What is Multiresolution Analysis

Part 1: A first glimpse with hands-on examples.

  • Legendre polynomials as basis
  • Scaling functions
  • shifting, rescaling, integration

In the following, we will explore how to use Legendre polynomials as a basis for functions in \({L}^2\left(\left[0,1\right]\right)\) - the Hilbertspace of square-integrable functions on the interval \([0,1]\). From this, it is only a minor step to represent functions on an arbitrary interval \([a,b]\) by shifting and rescaling and a bit more technical development for hypercubes \([a,b]^d\).

Within my (research)[research.qmd], I often use MRA to describe electronic wavefunctions such as orbitals (\(f \in L^2\left(\left[a,b\right]^3\right)\) - see for example here) and pair functions (\(f \in L^2\left(\left[a,b\right]^3\right)\) - see for example here). In this context, my MRA codebase of choice is madness - a high-performance c++ library. In this post, we will, however, use simple python code to illustrate the basic principles of an MRA representation.

Defining the Basis

The Legendre polynomials \(P_k(x)\) are a system of orthogonal and complete functions on \([-1,1]\). Hence, we can use them as a basis on \([0,1]\) and approximate any function on that interval as a linear combination of a finite subset \(P_k\).

To be consistent with some of the literature listed below, we will rescale the polynomials to the unit interval \[ \tilde{P}_k(x) = \sqrt{2k+1} P_k\left(2x-1\right) \] where the prefactor ensures normalization. We can define this as small class in python code:

import numpy
import scipy

class LegendreBasisFunction:

    def __init__(self, k, *args, **kwargs):
        self.k = k

    def __call__(self, x, *args, **kwargs):
        x = 2*x-1
        N = numpy.sqrt((2.0*self.k+1.0))
        return N*scipy.special.legendre(n=self.k)(x)

All that is left know to approximate a function \(f \in L^2\left(\left[0,1\right]\right)\) as \[ f \approx \sum_k c_l \tilde{P}_l(x) \quad c_l = \int_0^1 f(x)P_l(x) \operatorname{d}x \] is to compute the coefficients \(c_k\).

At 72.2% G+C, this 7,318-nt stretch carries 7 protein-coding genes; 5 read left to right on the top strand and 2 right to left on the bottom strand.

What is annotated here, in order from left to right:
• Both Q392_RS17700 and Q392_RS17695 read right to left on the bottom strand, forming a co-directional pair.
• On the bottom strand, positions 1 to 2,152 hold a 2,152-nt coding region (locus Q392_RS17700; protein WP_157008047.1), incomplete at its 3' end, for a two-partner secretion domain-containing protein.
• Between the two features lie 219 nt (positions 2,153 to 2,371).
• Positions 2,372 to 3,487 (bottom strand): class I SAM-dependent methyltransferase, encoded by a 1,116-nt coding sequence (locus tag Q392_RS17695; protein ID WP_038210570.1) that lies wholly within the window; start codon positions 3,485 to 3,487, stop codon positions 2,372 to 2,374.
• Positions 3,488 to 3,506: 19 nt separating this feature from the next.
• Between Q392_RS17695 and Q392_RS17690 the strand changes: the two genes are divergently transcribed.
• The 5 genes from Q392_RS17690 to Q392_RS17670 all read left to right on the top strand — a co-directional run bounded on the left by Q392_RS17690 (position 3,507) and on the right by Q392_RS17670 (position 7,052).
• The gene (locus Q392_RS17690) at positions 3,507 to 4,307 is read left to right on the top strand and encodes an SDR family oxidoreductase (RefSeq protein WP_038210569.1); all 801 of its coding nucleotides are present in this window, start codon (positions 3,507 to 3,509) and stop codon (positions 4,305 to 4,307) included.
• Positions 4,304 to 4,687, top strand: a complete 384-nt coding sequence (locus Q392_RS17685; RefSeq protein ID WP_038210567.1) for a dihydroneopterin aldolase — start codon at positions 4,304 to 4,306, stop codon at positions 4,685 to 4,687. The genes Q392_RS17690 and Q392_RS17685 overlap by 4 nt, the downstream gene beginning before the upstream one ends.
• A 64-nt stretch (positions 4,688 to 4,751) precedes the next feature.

When using the polynomials as basis it is convenient to employ Gauss-Legendre quadrature for integration \[ \langle f \vert g \rangle = \int_0^1 f(x)g(x) \operatorname{d}x \approx \sum_i wᵢ f(xᵢ)g(xᵢ) \] where wᵢ and xᵢ are the points and wheights of the quadrature (we can conveniently import them from scipy). In code this looks like:

def integrate(f,order,a=0,b=1, verbose=False):
    integrate in interval [a,b] subset to [0,1]
    x, w = scipy.special.roots_legendre(n=order+1)
    # change of interval
    x = (b-a)/2*x + (a+b)/2
    N = (b-a)/2
    y = N*f(x)
    return numpy.sum(w*y)

# convenient for inner product integrals
def inner(f,g,order,a=0,b=1):
    return integrate(lambda x: f(x)*g(x), order=order, a=a, b=b)

where we already included the quadrature on arbitrary intervals \([a,b]\).

Let’s test if everything works by checking orthonormality of our basis

kmax = 5
out = ""
for k1 in range(kmax):
    f1 = LegendreBasisFunction(k=k1)
    for k2 in range(k1+1):
        f2 = LegendreBasisFunction(k=k2)
        ip = inner(f1,f2,order=max(k1,k2))
        out += "{:+2.3f}".format(ip)
    out += "\n"


Looks good so far!


Let’s represent some function with the Polynomial basis we have constructed above. We will use the function \[ f(x) = \sin\left( e^{-3.0*\left(2x-1\right)} \right)\frac{\sin\left(2x-1\right)}{2x-1}. \] It looks like

def f(x):
    x = 2*x-1
    a= numpy.exp(-10*(x+0.5)**2)
    b= numpy.sinc(x)
    return numpy.sin(numpy.exp(-3.0*(x)))*b

import matplotlib.pyplot as plt
x = numpy.linspace(0.0,1.0,500)